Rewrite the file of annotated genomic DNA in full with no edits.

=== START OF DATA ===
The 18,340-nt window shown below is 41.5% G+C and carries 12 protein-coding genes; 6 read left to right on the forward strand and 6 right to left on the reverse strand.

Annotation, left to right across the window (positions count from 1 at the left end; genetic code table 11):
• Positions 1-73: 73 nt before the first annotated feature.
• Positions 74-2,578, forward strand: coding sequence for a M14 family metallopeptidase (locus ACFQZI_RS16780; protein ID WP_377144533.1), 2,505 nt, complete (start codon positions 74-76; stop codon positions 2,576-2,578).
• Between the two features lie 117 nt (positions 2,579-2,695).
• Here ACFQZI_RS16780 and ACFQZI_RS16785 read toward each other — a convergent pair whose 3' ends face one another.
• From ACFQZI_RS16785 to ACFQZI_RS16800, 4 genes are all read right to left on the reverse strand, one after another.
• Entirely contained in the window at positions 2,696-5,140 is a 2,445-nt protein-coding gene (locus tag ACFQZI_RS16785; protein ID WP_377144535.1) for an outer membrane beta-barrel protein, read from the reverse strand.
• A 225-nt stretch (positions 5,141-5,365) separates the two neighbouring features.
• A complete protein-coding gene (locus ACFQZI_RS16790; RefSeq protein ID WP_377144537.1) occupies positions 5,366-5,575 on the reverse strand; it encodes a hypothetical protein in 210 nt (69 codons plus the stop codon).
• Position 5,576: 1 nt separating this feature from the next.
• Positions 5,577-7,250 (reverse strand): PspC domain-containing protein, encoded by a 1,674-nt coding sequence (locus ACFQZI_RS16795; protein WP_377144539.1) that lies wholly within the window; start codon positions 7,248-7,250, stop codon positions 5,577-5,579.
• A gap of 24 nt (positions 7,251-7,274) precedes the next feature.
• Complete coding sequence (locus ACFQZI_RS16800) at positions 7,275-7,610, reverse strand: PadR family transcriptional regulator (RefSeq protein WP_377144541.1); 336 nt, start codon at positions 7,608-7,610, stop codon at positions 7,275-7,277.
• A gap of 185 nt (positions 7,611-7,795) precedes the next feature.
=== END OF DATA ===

The 18,340-nt window shown below is 41.5% G+C and carries 12 protein-coding genes; 6 read left to right on the forward strand and 6 right to left on the reverse strand.

Annotation, left to right across the window (positions count from 1 at the left end; genetic code table 11):
• Positions 1-73: 73 nt before the first annotated feature.
• Positions 74-2,578, forward strand: coding sequence for a M14 family metallopeptidase (locus ACFQZI_RS16780; protein ID WP_377144533.1), 2,505 nt, complete (start codon positions 74-76; stop codon positions 2,576-2,578).
• Between the two features lie 117 nt (positions 2,579-2,695).
• Here ACFQZI_RS16780 and ACFQZI_RS16785 read toward each other — a convergent pair whose 3' ends face one another.
• From ACFQZI_RS16785 to ACFQZI_RS16800, 4 genes are all read right to left on the reverse strand, one after another.
• Entirely contained in the window at positions 2,696-5,140 is a 2,445-nt protein-coding gene (locus tag ACFQZI_RS16785; protein ID WP_377144535.1) for an outer membrane beta-barrel protein, read from the reverse strand.
• A 225-nt stretch (positions 5,141-5,365) separates the two neighbouring features.
• A complete protein-coding gene (locus ACFQZI_RS16790; RefSeq protein ID WP_377144537.1) occupies positions 5,366-5,575 on the reverse strand; it encodes a hypothetical protein in 210 nt (69 codons plus the stop codon).
• Position 5,576: 1 nt separating this feature from the next.
• Positions 5,577-7,250 (reverse strand): PspC domain-containing protein, encoded by a 1,674-nt coding sequence (locus ACFQZI_RS16795; protein WP_377144539.1) that lies wholly within the window; start codon positions 7,248-7,250, stop codon positions 5,577-5,579.
• A gap of 24 nt (positions 7,251-7,274) precedes the next feature.
• Complete coding sequence (locus ACFQZI_RS16800) at positions 7,275-7,610, reverse strand: PadR family transcriptional regulator (RefSeq protein WP_377144541.1); 336 nt, start codon at positions 7,608-7,610, stop codon at positions 7,275-7,277.
• A gap of 185 nt (positions 7,611-7,795) precedes the next feature.